A father and son go hunting in the mountains. Before they can begin hunting, which the son does not want to do anyway, they are killed by flying jellyfish-like creatures, which penetrate their skin with needle-tipped tentacles.
Some time later, four teenagers, Tom, Greg, Beth and Sandy, hike in the same area, ignoring the warnings of local truck stop owner Joe Taylor (Jack Palance). A group of Cub Scouts is also in the area; their leader (Larry Storch) is also killed by the alien creatures, while his troop runs into an unidentified humanoid and flee.
The teenagers set up camp at a lake, but after a few hours, Tom and Beth disappear. Sandy and Greg go looking for them and discover their bodies in an abandoned shack. They drive away in their van, while being attacked by one of the jellyfish which tries to get through the car’s windshield. After they get rid of it, they arrive at the truck stop. Greg tries to get help from the locals, but they do not believe him, except for Fred ‘Sarge’ Dobbs (Martin Landau), who is a mentally ill veteran. Meanwhile, Sandy encounters the humanoid and flees into the woods, where Joe Taylor finds and returns her to Greg.
While they discuss the situation, the sheriff arrives, but Sarge shoots him and begins to become more paranoid. Greg and Sandy leave with Taylor, who reveals he has been attacked by the humanoid before and secretly keeps the flying jellyfish as trophies. They search for the shack and once there, Taylor goes inside to only find the bodies of Tom, Beth and the cub scout leader. They discuss waiting for the creature when Taylor is attacked by another “jellyfish”. The young people run once again, leaving him behind as ordered. They stop a police car and get into the back seat, but find Sarge driving. He abducts them, believing them to be aliens. Greg plays along, telling the deranged man that an invasion force is on the way, thus distracting him enough to toss him aside, run away with Sandy and jump from a bridge.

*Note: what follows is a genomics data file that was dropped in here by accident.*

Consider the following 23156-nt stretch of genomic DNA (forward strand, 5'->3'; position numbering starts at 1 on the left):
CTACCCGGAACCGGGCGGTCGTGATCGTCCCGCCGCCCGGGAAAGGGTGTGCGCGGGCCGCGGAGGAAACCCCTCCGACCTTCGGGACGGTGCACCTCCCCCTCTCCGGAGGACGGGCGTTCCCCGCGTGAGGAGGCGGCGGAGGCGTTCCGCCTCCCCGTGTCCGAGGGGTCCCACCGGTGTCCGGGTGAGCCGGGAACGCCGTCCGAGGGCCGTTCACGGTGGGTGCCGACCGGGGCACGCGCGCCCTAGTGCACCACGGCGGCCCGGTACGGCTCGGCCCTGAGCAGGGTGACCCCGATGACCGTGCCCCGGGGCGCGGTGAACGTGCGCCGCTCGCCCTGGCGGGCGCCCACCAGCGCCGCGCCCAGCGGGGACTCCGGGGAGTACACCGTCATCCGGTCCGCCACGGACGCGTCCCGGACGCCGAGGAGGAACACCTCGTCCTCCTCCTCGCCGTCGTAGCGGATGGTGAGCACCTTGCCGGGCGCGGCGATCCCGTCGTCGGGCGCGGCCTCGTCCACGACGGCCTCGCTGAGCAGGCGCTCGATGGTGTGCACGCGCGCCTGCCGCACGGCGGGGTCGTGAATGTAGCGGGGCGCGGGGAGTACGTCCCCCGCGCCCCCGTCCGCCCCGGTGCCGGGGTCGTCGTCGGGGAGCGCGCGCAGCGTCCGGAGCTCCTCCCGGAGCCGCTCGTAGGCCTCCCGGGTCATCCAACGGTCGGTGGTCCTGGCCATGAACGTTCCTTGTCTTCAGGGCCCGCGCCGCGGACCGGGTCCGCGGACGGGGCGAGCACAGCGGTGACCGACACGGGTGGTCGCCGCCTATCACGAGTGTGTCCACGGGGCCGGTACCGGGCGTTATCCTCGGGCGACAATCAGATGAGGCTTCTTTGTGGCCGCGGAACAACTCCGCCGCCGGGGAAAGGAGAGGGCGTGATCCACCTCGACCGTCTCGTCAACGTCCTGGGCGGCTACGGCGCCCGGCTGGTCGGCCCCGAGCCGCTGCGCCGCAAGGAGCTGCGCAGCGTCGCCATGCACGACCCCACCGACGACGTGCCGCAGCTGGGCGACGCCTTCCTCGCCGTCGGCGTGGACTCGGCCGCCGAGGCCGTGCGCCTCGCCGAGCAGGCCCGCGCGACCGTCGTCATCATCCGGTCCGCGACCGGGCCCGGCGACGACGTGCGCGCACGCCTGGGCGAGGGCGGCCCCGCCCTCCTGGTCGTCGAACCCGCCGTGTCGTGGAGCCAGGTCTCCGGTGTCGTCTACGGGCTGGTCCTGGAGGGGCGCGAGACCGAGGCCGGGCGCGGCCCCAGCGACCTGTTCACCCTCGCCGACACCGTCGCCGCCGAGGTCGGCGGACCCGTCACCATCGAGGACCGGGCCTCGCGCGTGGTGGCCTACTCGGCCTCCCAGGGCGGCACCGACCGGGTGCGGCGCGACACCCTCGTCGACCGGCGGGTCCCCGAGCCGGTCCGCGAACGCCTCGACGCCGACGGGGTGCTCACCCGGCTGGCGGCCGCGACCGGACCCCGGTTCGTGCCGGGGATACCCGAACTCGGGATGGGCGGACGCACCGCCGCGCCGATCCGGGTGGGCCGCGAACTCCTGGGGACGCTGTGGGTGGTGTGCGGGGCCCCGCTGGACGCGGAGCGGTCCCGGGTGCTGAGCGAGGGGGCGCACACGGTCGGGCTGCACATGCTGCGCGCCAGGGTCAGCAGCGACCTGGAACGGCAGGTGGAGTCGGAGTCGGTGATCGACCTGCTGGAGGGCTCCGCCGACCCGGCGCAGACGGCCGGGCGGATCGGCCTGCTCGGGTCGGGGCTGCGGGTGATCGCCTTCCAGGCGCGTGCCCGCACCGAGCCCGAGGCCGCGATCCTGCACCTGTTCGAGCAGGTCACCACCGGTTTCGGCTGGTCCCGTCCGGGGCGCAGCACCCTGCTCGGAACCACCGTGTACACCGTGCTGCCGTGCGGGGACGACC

They make it to a house where they find new clothing and try to relax. In the night, Sandy wakes up and goes looking for Greg, only to discover that he has been killed by the alien, who is still in the room. She flees to the basement and the creature is about to get her when Taylor arrives and saves her. On the way to the shack, he tells her about the creature: it is a tall extraterrestrial (Kevin Peter Hall) who hunts humans for sport to keep as trophies, using the living creatures as living weapons against its prey.
They wait at the shack to ambush the hunter with dynamite when Sarge shows up, almost spoiling their plan. He and Taylor fight, and Sandy is about to hit Sarge from behind when the alien arrives and kills Sarge. Taylor then shoots the creature, with little to no effect. Realizing the last chance of success, he lures it to the shack, which is then blown up by Sandy. She alone survives the horrible night.
It was Satan’s Cheerleaders (1977) co-producer Mike McFarland who came up with the idea for Without Warning (originally titled Alien Encounter, and also released as It Came… Without Warning), Clark’s 1980 sci-fi/horror effort. In a theme later picked up by Predator, Without Warning’s bubbleheaded alien comes to Earth on what amounts to a hunting expedition. After the script spent years floating around Hollywood, Clark reworked it and helped get it into production.
“McFarland hired two teams of writers to flesh out his idea, and besides myself I had another writer, Curtis Burch, come in to help revise the script when I took over,” Clark recalls; neither he nor Burch, who served as an associate producer and the film’s editor, wound up taking credit for their rewrites. “Originally, the alien hunted with a bow and arrow. I wanted it to be a little more unusual than a weapon we could have here on Earth, so I came up with the flesh eating creatures that the alien flips like a Frisbee at its victims.”
BEHIND THE SCENES/ PRODUCTION
Shot in California during December. Without Warning was filmed almost exclusively at night, which Clark feels “adds tremendously to a film’s atmosphere,” but also caused its share of problems. “At night it would get down to the low 30s. That’s cold for Southern California. The entire crew wore ski masks, and with the dark and the masks, I couldn’t tell one crew member from another. My cinematographer was Dean Cundey and let’s see, this was my seventh picture. When I wanted to talk to Dean Cundey, I would have to go up to each of them and say, ‘Dean? Are you Dean?’”